Here we have ionizing radiation. On X-rays i'll have to
walk you through what's known as gamma, alpha, beta
particles, and why that's important to you.
You will do that in a little bit.
And another reason that this also become
important to us is that even to this day,
especially in a day where we are looking for alternative energy
there are societies out there that well for whatever reasons
promote nuclear energy. The point is this. Because we
have pratically speaking nuclear energy out there
there is every possibility that accidents occur. In fact,
Chernobyl. In fact, the far east the recent explosion with
Japan. What does that mean to you. Fifty, sixty
years later, these patients are still coming in
with a cold nodule in the thyroid. Welcome to papillary
cancer of the thyroid. These things never go away.
Is that clear. These things will be aroud for a long period
of time. It's important that you take a proper history
of your patient. Uranium - Lung cancer. Head and Neck radiation
- Thyroid cancer. Radium dial watchers - osteosarcoma.
I was talking to another patient the other day. It was
amazing. And his family came from New England. Came from
radium dial watchers. And the way that it worked up in Connecticut
is that they took such pride in making their watches,
that the way in which that they would then paint
their 'dial' on their watch was great pride,
with ink that then contained radium. So what do they do?
They would then take this, we'll call it a pen, felt tip,
or what not and dip it into the radium and lick it.
Imagine doing that for 10, 15, 20 years.
Imagine doing that for the rest of your life. What
are you going to then develop? A sarcoma.
Radiologist. Less so now because of proper protection but
there is every possibility that your radiologist
due to all that exposure to radiation at risk for perhaps
leukaemias but not as much. But keep that in mind as well.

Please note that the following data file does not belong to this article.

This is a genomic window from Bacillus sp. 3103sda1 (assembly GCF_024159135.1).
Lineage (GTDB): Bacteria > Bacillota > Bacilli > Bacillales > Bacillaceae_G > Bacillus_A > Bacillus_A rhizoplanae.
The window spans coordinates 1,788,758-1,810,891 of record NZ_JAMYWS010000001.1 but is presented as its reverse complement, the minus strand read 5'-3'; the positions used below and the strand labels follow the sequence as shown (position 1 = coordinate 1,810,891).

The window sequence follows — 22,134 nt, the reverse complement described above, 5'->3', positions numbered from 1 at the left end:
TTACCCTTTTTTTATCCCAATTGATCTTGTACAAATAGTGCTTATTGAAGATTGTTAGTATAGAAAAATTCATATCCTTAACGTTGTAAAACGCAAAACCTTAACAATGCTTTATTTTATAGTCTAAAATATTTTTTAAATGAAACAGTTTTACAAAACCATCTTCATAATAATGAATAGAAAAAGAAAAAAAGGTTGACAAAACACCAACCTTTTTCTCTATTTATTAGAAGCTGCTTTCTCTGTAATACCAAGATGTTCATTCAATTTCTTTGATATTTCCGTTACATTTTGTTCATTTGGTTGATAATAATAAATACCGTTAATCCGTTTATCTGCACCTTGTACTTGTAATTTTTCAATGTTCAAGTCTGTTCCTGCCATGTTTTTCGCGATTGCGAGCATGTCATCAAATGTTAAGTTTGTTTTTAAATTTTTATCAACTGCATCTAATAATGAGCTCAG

With radiation we'll walk through alpha, beta, gamma.
We will take a look at alpha first.
Alpha particle. Least dangerous of the three in terms of
external exposure. They don't penetrate the skin well and
clothing can actually stop the alpha particles from getting
in. However, if alpha particles are to be inhaled and
the common or very common cause of lung cancer in non-smokers
could be exposure to radon gas. So therefore this is no joke.
So eventhough by definition external exposure least dangerous,
if radon is inhaled or ingested, seriously lung cancer.
Non-smokers, do not forget about radon gas and alpha particles.
Let's talk about beta. The beta particles are much more quicker.
Small size. These will pass through the skin and through
clothing. External exposure can cause burn and tissue damage
and so radiation sickness is what this is called. Beta particles. If
radioactive materials enter food or water supplies which is a big deal,
dispersed into the air. Now the patient not even knowing
that he or she has been exposed to such things.
So, it's really important that you pay attention to history.
Where are they? Where do they live? Are they around
perhaps a nuclear reactor? Are they then perhaps
consuming the water which is a big deal even to this day
because how do you get rid of some of your nuclear waste.
Well supposedly you dig so deep into the earth
that perhaps you try to keep it there but imagine a
society that's near there and every once in a while
you will find that with your patient. So pay attention to exposure
to water sources or food sources and farms and company
in which unbeknownst to the patient might be exposed to
beta particles. Alpha, beta and we have left, gamma.
Gamma are the most dangerous with ionizing radiation
however with that said, I gave you specific examples
for alpha with radon. If you're exposed to gamma rays, they pass
through the entire body. We're talking about everything
in your body being suppressed. The bone has been suppressed.
The bone marrow has been suppressed. Organs have been damaged.